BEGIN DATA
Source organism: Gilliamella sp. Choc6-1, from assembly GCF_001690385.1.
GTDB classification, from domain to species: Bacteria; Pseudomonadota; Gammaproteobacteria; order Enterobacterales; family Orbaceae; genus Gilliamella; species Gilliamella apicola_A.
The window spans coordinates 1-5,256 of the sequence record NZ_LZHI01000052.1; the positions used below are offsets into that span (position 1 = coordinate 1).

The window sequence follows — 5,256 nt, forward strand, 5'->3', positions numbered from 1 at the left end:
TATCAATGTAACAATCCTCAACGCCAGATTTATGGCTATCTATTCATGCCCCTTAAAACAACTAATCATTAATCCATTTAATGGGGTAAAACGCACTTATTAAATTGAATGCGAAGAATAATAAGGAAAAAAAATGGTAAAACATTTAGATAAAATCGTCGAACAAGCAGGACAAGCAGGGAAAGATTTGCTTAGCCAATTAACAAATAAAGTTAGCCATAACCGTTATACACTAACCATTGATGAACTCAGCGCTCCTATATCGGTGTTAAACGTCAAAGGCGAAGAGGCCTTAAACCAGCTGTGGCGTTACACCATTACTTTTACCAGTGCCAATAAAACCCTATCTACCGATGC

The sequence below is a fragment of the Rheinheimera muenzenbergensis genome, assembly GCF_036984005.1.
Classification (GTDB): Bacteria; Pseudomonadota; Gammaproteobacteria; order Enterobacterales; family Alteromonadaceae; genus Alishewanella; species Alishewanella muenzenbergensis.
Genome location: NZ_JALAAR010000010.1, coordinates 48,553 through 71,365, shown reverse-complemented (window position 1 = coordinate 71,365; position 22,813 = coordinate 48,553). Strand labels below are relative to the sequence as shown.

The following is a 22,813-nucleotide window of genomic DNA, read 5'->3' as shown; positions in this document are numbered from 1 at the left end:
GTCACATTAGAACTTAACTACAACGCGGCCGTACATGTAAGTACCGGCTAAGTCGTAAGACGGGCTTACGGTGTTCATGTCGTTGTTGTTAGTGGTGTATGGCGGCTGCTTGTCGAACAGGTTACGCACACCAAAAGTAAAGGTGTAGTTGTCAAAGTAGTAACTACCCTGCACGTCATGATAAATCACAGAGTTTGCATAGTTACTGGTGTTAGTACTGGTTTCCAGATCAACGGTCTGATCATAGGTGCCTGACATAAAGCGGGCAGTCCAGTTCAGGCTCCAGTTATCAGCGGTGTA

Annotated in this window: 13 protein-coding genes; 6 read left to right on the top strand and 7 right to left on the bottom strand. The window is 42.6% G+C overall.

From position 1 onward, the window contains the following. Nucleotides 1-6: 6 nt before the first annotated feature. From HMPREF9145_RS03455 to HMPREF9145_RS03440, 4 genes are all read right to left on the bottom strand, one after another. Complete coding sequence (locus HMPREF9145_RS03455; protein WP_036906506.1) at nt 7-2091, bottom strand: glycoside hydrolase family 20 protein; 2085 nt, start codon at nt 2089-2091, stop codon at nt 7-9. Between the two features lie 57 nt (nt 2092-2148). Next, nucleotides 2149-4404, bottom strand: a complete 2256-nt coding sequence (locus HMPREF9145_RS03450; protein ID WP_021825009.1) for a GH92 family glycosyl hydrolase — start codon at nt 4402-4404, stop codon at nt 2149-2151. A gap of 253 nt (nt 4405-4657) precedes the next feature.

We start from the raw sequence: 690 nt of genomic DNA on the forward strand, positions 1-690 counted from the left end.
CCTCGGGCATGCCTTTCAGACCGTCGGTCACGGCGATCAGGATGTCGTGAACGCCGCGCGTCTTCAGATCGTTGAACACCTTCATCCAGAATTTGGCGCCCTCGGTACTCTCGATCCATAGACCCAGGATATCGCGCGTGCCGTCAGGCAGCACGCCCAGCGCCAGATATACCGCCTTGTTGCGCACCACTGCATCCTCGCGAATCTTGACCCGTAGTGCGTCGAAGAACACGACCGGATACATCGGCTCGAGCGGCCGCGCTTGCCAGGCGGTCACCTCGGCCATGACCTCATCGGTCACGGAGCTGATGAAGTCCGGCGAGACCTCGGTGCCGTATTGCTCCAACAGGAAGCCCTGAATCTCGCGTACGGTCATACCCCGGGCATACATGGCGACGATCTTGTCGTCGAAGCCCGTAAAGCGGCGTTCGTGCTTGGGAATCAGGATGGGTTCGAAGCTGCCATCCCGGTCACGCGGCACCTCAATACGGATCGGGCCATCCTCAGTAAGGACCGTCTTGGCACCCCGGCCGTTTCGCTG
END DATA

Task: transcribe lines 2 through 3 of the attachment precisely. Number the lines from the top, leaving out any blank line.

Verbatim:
GTDB classification, from domain to species: Bacteria; Pseudomonadota; Gammaproteobacteria; order Enterobacterales; family Orbaceae; genus Gilliamella; species Gilliamella apicola_A.
The window spans coordinates 1-5,256 of the sequence record NZ_LZHI01000052.1; the positions used below are offsets into that span (position 1 = coordinate 1).